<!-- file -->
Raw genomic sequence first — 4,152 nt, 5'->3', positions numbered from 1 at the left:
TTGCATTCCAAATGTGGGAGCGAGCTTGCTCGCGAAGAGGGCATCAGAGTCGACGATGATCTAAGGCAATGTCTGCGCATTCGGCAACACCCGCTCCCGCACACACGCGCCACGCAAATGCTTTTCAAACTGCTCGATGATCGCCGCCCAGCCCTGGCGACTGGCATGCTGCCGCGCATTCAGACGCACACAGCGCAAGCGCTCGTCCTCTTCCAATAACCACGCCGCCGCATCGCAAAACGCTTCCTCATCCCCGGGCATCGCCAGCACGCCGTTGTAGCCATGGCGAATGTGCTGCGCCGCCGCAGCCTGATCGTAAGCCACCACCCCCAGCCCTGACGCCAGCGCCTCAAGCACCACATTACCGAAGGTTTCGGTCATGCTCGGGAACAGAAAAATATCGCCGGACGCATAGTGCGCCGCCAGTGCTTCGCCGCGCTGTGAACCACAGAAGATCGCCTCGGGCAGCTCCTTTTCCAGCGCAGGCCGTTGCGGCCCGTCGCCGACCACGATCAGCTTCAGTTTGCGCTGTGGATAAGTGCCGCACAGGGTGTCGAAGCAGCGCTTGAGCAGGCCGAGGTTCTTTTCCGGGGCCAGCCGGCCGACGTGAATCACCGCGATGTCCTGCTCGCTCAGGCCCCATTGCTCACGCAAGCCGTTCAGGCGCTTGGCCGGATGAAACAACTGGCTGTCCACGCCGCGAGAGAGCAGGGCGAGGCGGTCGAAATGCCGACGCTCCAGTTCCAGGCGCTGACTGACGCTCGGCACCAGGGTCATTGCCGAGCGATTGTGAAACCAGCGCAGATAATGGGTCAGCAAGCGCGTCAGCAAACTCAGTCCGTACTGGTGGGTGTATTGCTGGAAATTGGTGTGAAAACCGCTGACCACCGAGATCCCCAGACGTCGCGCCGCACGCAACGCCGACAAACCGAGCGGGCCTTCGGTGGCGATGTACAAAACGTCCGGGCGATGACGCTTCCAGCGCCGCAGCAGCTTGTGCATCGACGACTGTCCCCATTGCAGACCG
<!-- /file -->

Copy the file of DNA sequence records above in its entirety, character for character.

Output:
Raw genomic sequence first — 4,152 nt, 5'->3', positions numbered from 1 at the left:
TTGCATTCCAAATGTGGGAGCGAGCTTGCTCGCGAAGAGGGCATCAGAGTCGACGATGATCTAAGGCAATGTCTGCGCATTCGGCAACACCCGCTCCCGCACACACGCGCCACGCAAATGCTTTTCAAACTGCTCGATGATCGCCGCCCAGCCCTGGCGACTGGCATGCTGCCGCGCATTCAGACGCACACAGCGCAAGCGCTCGTCCTCTTCCAATAACCACGCCGCCGCATCGCAAAACGCTTCCTCATCCCCGGGCATCGCCAGCACGCCGTTGTAGCCATGGCGAATGTGCTGCGCCGCCGCAGCCTGATCGTAAGCCACCACCCCCAGCCCTGACGCCAGCGCCTCAAGCACCACATTACCGAAGGTTTCGGTCATGCTCGGGAACAGAAAAATATCGCCGGACGCATAGTGCGCCGCCAGTGCTTCGCCGCGCTGTGAACCACAGAAGATCGCCTCGGGCAGCTCCTTTTCCAGCGCAGGCCGTTGCGGCCCGTCGCCGACCACGATCAGCTTCAGTTTGCGCTGTGGATAAGTGCCGCACAGGGTGTCGAAGCAGCGCTTGAGCAGGCCGAGGTTCTTTTCCGGGGCCAGCCGGCCGACGTGAATCACCGCGATGTCCTGCTCGCTCAGGCCCCATTGCTCACGCAAGCCGTTCAGGCGCTTGGCCGGATGAAACAACTGGCTGTCCACGCCGCGAGAGAGCAGGGCGAGGCGGTCGAAATGCCGACGCTCCAGTTCCAGGCGCTGACTGACGCTCGGCACCAGGGTCATTGCCGAGCGATTGTGAAACCAGCGCAGATAATGGGTCAGCAAGCGCGTCAGCAAACTCAGTCCGTACTGGTGGGTGTATTGCTGGAAATTGGTGTGAAAACCGCTGACCACCGAGATCCCCAGACGTCGCGCCGCACGCAACGCCGACAAACCGAGCGGGCCTTCGGTGGCGATGTACAAAACGTCCGGGCGATGACGCTTCCAGCGCCGCAGCAGCTTGTGCATCGACGACTGTCCCCATTGCAGACCG